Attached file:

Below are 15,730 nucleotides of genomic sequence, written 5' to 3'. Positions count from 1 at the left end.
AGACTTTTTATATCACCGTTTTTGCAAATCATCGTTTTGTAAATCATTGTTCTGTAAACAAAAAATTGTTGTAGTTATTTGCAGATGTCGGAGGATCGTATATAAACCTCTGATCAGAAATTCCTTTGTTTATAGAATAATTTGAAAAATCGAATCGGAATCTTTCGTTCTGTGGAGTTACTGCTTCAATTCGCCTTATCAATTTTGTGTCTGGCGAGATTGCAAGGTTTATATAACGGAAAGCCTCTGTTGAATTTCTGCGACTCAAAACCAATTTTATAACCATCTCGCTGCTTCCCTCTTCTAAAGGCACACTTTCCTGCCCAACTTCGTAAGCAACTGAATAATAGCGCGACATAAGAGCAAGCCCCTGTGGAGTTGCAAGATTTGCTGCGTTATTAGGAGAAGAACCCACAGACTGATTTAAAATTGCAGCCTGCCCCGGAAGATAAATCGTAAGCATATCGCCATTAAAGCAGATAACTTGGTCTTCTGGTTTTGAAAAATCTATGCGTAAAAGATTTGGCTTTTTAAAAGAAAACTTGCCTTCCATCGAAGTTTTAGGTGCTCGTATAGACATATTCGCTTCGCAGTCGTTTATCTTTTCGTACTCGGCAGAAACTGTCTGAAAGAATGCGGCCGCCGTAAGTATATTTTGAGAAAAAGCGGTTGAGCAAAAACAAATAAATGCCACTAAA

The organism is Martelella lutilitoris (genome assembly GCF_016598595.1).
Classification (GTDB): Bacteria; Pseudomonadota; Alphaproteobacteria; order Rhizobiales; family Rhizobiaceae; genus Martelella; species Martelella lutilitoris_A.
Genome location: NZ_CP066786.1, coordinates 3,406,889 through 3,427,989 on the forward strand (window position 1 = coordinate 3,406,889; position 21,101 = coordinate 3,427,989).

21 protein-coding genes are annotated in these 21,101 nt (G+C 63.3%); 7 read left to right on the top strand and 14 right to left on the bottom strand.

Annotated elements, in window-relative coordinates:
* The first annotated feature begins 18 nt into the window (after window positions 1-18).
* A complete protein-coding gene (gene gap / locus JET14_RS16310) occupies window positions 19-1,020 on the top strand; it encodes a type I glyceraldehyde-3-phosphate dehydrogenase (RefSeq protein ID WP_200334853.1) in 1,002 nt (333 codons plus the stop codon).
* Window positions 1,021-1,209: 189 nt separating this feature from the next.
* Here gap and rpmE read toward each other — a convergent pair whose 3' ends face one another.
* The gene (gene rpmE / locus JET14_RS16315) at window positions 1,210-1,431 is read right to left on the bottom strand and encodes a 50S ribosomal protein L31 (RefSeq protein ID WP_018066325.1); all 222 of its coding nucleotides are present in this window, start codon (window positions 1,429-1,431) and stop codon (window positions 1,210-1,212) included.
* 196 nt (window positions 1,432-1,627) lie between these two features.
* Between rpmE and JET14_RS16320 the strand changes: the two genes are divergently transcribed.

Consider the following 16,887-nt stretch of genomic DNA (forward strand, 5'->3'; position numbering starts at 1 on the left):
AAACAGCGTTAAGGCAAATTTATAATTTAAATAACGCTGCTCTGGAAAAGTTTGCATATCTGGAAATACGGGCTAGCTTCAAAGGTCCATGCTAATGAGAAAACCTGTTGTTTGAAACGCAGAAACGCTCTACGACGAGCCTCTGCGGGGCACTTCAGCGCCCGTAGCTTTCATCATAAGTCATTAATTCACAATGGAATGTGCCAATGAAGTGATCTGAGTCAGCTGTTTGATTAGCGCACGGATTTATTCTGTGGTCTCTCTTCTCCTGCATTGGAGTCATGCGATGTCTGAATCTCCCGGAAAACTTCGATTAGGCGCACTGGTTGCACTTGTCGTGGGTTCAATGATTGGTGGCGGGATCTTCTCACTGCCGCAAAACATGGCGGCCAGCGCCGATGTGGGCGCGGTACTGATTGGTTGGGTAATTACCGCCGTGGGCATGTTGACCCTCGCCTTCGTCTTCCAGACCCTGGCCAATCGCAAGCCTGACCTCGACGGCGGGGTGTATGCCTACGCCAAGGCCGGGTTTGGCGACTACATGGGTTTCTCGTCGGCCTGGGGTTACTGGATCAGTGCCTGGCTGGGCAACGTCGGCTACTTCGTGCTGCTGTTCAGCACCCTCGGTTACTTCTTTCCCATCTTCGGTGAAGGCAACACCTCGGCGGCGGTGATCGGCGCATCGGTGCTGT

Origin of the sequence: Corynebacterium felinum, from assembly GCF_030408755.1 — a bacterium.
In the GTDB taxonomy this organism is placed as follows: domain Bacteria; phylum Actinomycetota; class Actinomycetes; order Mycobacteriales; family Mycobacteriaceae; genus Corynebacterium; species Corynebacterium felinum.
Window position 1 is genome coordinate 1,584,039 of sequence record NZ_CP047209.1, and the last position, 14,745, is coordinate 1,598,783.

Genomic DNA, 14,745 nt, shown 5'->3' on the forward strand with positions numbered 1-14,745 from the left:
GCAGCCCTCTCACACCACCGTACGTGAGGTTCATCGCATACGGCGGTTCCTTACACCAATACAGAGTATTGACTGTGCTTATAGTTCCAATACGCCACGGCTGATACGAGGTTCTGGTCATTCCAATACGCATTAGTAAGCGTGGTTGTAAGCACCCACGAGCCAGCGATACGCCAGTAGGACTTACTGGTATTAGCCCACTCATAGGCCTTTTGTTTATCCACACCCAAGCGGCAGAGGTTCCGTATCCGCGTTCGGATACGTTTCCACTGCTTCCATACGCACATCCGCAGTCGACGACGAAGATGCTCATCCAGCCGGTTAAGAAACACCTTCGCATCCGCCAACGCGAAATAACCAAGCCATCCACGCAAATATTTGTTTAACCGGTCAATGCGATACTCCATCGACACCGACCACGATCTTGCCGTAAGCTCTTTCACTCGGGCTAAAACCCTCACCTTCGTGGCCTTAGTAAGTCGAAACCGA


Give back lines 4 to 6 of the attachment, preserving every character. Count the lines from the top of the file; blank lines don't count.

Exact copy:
Classification (GTDB): Bacteria; Pseudomonadota; Alphaproteobacteria; order Rhizobiales; family Rhizobiaceae; genus Martelella; species Martelella lutilitoris_A.
Genome location: NZ_CP066786.1, coordinates 3,406,889 through 3,427,989 on the forward strand (window position 1 = coordinate 3,406,889; position 21,101 = coordinate 3,427,989).

21 protein-coding genes are annotated in these 21,101 nt (G+C 63.3%); 7 read left to right on the top strand and 14 right to left on the bottom strand.